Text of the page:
Baby Proofing: Is it Fool Proof?

Most families I’ve worked for have hired professional baby proofers.  Parent’s choose the baby proofer option rather than do it themselves, because, like all families they fear something in their home will do irreparable damage to their child.  Safety aside, professional baby-proofers offer a convenient service to those with money and little time at home, why do something someone—a professional can do for you?

What I’m concerned with is what happens after the baby-proofers leave? Do all of the door, cabinet, toilet, window and faucet locks help protect your child? While some of these preventative measures could help protect your child from scalding water, jammed fingers, etc., this form of baby-proofing is restricted to the house and to the things where child-locks can be installed. What about everything else?  What about the parents and adults who despite (or because) of the baby-proofing still don’t know what could be hazardous for their child both in and out of the home?

Tip: Do the baby proofing yourself so you can assess what could be dangerous. This will make you a more aware parent and nanny when it comes to safety in and out of the home.

Most families I’ve worked for have gotten sloppy after baby-proofers come either by leaving potentially dangerous things at eye level or by neglecting to use the safety materials the professionals installed.  Professional baby-proofers do provide a convenient service, but they don’t teach or inform the parents why these things need locks or what parents should look out for around the house.  The baby-proofers don’t (rightfully so) account for all of the things that lay around any given home, because that’s the parent/caregiver’s job.

Things families leave at eye/reachable level after the baby-proofers come:  Wine corks, guitar picks, pens (potential choking risk), hot coffee/tea (burning risk), computer cords (both a tripping and strangulation risk), and breakables (cutting risk).

I believe professional baby proofing should be avoided because it stops the parent/nanny from thinking about what is safe and what isn’t. A lot of people who have never or rarely been around babies don’t know what, daily, household things could be dangerous.  Without driving yourself crazy with paranoia think about what she could get into, is that dangerous? Is that too small, could she choke on it?

Tip: First time parents should especially take the time to think about what is ok and what is not: learn, decide and trust your instincts.

The parent’s who are first timers, not only with their baby but, with babies in general, should not feel any inadequacy or embarrassment for not knowing these things. You learn with experience, by watching your child and the environment she’s in. Having a baby-proofer come install things removes you from the process of thinking about safety, it puts safety issues aside and allows for parents/nannies to think, “well, that’s taken care of.”

Tip: Think and assess what’s in your cabinets- you might not need to block everything off.

I recommend doing the baby proofing yourself so that you can assess what is dangerous and what is not, where to put cabinet stoppers and where you might not need them.  The process of baby-proofing, of looking at the objects in your house that are at eye/reachable level will make you safer in the home and outside the home.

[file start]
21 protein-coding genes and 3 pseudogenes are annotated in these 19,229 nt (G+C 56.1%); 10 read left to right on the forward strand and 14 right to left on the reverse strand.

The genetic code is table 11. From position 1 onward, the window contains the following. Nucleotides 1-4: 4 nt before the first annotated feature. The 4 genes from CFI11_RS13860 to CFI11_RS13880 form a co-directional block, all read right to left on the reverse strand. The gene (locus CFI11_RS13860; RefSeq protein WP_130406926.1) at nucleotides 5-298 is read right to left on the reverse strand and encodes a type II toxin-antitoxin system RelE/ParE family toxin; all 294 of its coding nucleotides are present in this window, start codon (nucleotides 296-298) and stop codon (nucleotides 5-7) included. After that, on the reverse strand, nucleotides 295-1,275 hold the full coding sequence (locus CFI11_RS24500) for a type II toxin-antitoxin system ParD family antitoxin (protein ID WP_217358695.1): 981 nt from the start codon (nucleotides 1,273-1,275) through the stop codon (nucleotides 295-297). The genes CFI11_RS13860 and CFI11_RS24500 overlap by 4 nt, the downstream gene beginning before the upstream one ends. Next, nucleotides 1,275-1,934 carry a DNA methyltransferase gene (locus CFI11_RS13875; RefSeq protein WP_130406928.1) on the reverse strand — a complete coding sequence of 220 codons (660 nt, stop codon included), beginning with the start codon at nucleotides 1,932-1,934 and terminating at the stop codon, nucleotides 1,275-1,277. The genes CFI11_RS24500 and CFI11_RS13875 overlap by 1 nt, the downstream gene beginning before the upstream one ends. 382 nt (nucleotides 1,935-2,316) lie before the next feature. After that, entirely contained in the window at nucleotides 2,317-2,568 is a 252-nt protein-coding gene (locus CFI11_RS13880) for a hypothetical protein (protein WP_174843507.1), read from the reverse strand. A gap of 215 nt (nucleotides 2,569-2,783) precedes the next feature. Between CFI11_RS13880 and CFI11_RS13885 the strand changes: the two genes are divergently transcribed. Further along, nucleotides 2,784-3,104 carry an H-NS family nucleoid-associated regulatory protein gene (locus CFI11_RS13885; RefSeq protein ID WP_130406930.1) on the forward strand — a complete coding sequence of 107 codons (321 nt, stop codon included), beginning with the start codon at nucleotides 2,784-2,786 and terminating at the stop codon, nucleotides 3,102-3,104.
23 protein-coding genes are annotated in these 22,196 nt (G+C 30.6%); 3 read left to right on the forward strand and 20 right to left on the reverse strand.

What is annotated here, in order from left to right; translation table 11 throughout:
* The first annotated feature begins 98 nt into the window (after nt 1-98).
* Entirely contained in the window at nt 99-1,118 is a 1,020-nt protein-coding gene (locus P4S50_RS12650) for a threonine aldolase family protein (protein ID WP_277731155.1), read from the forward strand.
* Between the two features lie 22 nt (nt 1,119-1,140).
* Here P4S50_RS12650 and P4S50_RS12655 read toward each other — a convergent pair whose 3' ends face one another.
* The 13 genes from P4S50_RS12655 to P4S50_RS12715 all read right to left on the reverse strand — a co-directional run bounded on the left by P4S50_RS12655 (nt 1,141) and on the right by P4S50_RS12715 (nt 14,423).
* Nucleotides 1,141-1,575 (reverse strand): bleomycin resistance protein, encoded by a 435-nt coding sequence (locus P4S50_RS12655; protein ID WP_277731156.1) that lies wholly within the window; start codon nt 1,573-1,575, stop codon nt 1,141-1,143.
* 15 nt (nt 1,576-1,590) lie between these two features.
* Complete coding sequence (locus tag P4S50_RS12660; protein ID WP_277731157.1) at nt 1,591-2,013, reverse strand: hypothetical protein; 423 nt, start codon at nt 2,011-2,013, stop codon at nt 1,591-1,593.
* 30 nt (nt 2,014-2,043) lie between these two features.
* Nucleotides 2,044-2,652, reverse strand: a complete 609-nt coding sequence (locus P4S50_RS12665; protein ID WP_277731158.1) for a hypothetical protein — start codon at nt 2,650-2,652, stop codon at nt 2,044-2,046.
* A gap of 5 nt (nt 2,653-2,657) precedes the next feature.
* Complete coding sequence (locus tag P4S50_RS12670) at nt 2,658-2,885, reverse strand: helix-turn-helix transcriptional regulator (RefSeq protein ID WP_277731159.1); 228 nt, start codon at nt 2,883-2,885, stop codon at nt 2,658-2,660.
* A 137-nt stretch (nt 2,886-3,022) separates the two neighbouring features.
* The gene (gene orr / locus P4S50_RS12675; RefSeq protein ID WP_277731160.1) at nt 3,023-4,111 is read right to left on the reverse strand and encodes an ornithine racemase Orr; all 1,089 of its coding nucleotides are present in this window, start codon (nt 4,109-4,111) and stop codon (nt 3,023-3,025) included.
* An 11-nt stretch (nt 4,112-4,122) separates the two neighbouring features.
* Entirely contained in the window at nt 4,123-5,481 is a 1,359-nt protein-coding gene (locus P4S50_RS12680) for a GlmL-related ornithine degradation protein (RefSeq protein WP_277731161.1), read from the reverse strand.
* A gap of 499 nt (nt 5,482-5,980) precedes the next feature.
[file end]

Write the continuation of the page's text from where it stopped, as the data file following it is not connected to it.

YourBabyNanny Baby proofing guide:

General: Put all potentially hazardous things up 3.5 feet or lock in cabinet/closet.

What’s hazardous?

  • Cleaning supplies.
  • Small objects: I took a continued CPR class a while back and the teacher suggested using a toilet paper roll (the cardboard part) as a frame of reference- so anything smaller than that should be out of reach. (Ex. pens, guitar picks, wine corks.)
  • Breakables.
  • Sharp objects.
  • Heavy things that are not secured.
  • Cords.
  • Laptops.
  • Remotes/things with batteries.

Tip: Let your kids explore safe cabinets.

Drawer/cabinet locks and stoppers: I think drawer/cabinet locks are useful if you have breakables or potentially dangerous things in them, if not don’t use them. Look in cabinets, drawers and closets, than decide if there is anything dangerous.  If everything looks fine than it’s ok to leave it unlocked. Let your kids explore these safe places with you, show them that not all things are blocked off, just certain, unsafe places.

What to lock:

Tip: Remember to explain to your children why these things are protected or off limits so they learn to be carful when outside of the house.

Kitchen:

  • Oven door guard: YES.
  • Stove burner guard: YES.
  • Cabinets: You decide-safe cabinets let your baby/toddler explore the mixing bowls while you cook.
  • Fridge: No/you decide: It takes a good amount of strength to open a fridge. But keep glass bottles on the higher shelf just in case.

Bathroom:

  • Toilet seat lock: No, but keep the lid down or door closed when you aren’t in there!
  • Bath Faucet lock: No, unless you have scalding hot water.
  • Shower rod safety: Make sure to have a shower rod that is drilled into the wall.
  • Razors: keep in a cabinet or out of reach meaning at least 3.5 feet up.
  • Cabinet locks/stoppers: You decide.

All Rooms:

  • Outlets: Make sure NOT to get removable outlet blockers these are a choking hazard.  Instead replace the face of the outlet with one that covers the outlets with a swivel piece.  Look at KIDCO  outlet cover.
  • Table Corners: I do recommend getting some to cover sharp corners.
  • Doors: I don’t think door “finger pinch guards” are necessary. I think they actually deter door safety because the parent/nanny forgets to explain door safety to their children when the door is protected.  Start showing door/finger safety in the house, but keep an eye out!!
  • Windows: I think window guards are good if the window is low to the floor or if you are in a high-rise.